Drama

Purpose

Studying Drama requires emotional maturity, and gives students an understanding of themselves. It involves using not only their voices and bodies, but also emotions and creativity has the ability to develop confidence and self esteem . The subject requires a great deal of peer trust, and so it plays an important role in teaching communication, listening and empathy skills. Studying drama is demanding, and teaches students that success only comes from hard work. The skills that are learnt by studying drama are invaluable in later life, for example, being able to speak and present confidently in front of people, and the planning that is required in any production, all are useful in many careers.

Aims

    Drama will encourage the students to develop:
  • Skills in creativity, physical competence, self-confidence, concentration, self-discipline, and communication.
  • An appreciation of empathy and sensitivity.
  • An understanding of the benefits of participation in the arts, performance and creativity whilst at Park Community School and throughout their life.
  • An appreciation of skillful and creative performances through improvisation, rehearsal, performance, evaluation, appreciation and assessment.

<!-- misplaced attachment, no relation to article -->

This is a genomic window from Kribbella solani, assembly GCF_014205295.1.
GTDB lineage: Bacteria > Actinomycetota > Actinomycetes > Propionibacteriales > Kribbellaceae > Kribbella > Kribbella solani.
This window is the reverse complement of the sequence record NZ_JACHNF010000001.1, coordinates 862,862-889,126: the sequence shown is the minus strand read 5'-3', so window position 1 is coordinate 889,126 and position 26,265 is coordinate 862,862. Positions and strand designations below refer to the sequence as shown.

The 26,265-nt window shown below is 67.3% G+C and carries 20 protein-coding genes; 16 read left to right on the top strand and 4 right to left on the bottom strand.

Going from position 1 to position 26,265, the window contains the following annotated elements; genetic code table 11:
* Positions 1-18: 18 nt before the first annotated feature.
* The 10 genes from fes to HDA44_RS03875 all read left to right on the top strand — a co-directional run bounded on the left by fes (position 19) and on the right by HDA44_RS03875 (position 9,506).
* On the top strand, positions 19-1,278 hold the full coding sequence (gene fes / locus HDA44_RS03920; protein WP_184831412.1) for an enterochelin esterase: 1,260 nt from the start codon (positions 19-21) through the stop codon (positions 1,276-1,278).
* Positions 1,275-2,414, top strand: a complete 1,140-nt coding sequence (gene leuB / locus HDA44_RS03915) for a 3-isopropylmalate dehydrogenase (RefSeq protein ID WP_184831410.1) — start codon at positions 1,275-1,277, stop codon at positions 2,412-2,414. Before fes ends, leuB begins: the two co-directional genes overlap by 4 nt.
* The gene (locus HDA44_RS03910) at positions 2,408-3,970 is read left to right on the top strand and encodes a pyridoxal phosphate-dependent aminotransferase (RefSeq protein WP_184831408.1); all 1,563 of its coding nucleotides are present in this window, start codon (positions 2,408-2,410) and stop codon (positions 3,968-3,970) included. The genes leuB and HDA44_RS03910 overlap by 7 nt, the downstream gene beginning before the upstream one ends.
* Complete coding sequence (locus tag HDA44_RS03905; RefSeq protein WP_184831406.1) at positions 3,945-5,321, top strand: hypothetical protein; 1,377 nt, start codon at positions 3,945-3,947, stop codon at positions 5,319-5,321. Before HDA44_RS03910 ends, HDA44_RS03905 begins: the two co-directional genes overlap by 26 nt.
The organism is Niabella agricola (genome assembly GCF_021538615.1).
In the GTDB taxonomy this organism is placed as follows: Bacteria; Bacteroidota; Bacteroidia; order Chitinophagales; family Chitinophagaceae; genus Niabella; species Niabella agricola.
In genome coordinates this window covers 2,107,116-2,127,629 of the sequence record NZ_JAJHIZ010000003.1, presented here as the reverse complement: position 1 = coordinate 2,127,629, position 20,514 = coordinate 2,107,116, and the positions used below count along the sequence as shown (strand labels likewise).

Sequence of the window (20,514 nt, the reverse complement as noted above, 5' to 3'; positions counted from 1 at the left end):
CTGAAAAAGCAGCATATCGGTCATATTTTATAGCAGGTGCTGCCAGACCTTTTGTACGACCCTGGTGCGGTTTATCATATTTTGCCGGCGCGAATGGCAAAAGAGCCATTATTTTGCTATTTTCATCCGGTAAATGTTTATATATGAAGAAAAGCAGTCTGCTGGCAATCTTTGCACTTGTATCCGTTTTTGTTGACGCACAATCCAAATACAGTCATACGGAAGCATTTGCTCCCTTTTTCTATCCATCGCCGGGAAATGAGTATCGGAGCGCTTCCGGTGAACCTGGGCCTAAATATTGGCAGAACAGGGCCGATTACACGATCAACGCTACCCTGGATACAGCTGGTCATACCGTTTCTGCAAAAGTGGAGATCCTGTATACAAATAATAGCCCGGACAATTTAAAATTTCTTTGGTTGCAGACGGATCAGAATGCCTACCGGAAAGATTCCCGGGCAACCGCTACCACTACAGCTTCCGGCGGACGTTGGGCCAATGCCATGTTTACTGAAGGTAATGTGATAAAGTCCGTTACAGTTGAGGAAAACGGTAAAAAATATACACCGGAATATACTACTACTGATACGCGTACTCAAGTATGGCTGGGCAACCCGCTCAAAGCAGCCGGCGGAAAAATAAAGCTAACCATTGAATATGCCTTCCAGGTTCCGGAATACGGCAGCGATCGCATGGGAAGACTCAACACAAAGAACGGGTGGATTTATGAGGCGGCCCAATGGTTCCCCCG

• An understanding of communication through voice and movement.
  • An appreciation of the ways in which playwrights achieve their effects and communicate their intentions to an audience.
  • An awareness of social, historical and cultural contexts and influences within plays and other style of dramatic presentation.
  • Self and group awareness, personal responsibility, negotiation and teamwork skills.
  • Evaluation of their own and other’s work.
    Drama will also contribute towards the development of:
  • Problem solving skills (by giving pupils the opportunity to devise, refine and create their own work).
  • Self-esteem through confidence in performance.
  • Inter-personal skills (by helping students to be aware of their roles as members of groups, and through taking into account other pupil’s thoughts and ideas).